A clinical case by our Community member Dr. Muhammed Bahadeen
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Direct restorative is a common choice when it comes to young patients. This said, when resorting to direct techniques, especially in extensive carious lesions, good protocols and instruments are a must.
This 17-year-old patient suffered from caries, incisal wear, and gingivitis, mostly due to poor hygiene. He also wanted a good-looking smile.
A direct approach was selected to restore his smile. We decided to go for direct composite veneers for the central and lateral incisors, and filling of the canine.
After isolation and preliminary cleaning and preparation of the cavities.
After cleaning all the cavities, each tooth was built with free hand because of the extensive caries, that made any impression and wax-up unreliable.
Cleaning of left lateral and canine. After removing the outer infected dentin layer, an underlying layer of uninfected, partially demineralized and physiologically remineralizable dentin was found, which was preserved during clinical treatment.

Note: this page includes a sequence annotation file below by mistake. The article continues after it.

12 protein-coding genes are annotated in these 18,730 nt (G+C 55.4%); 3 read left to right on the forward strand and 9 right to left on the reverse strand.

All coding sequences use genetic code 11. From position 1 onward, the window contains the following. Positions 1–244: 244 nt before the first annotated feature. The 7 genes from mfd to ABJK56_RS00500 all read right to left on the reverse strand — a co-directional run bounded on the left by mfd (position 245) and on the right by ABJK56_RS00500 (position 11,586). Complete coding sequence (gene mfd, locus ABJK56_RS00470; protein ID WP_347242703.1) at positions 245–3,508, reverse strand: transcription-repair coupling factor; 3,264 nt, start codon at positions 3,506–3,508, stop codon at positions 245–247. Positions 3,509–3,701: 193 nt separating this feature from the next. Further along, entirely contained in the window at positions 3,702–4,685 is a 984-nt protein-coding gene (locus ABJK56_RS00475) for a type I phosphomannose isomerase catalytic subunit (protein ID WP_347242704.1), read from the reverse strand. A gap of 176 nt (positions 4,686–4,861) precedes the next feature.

After finishing the restorations, the primary anatomy was marked using a pencil and then carved into the composite following those lines.
At the ned of treatment, before rehydration of the composite and healing of the gingiva.
After one week, with healing gingiva.
One year follow up. Although the patient has very poor oral hygiene, good finishing and polishing protocols and follow-up can significantly contribute to success of the treatment.
Direct composite restorations are a minimally invasive procedure, and also an excellent choice for patients at a young age. Following the correct and detailed steps of layering and polishing protocols, and the patient complying to follow up visits and at-home hygiene instructions, excellent long term results can be obtained for the patient.
Fusayama T. Two layers of carious dentine: diagnosis and treatment. Oper Dent, 4 (1979), pp. 63-70.
Manauta J, Salat A. Layers: An atlas of composite resin stratification. Quintessenza Edizioni, 2012.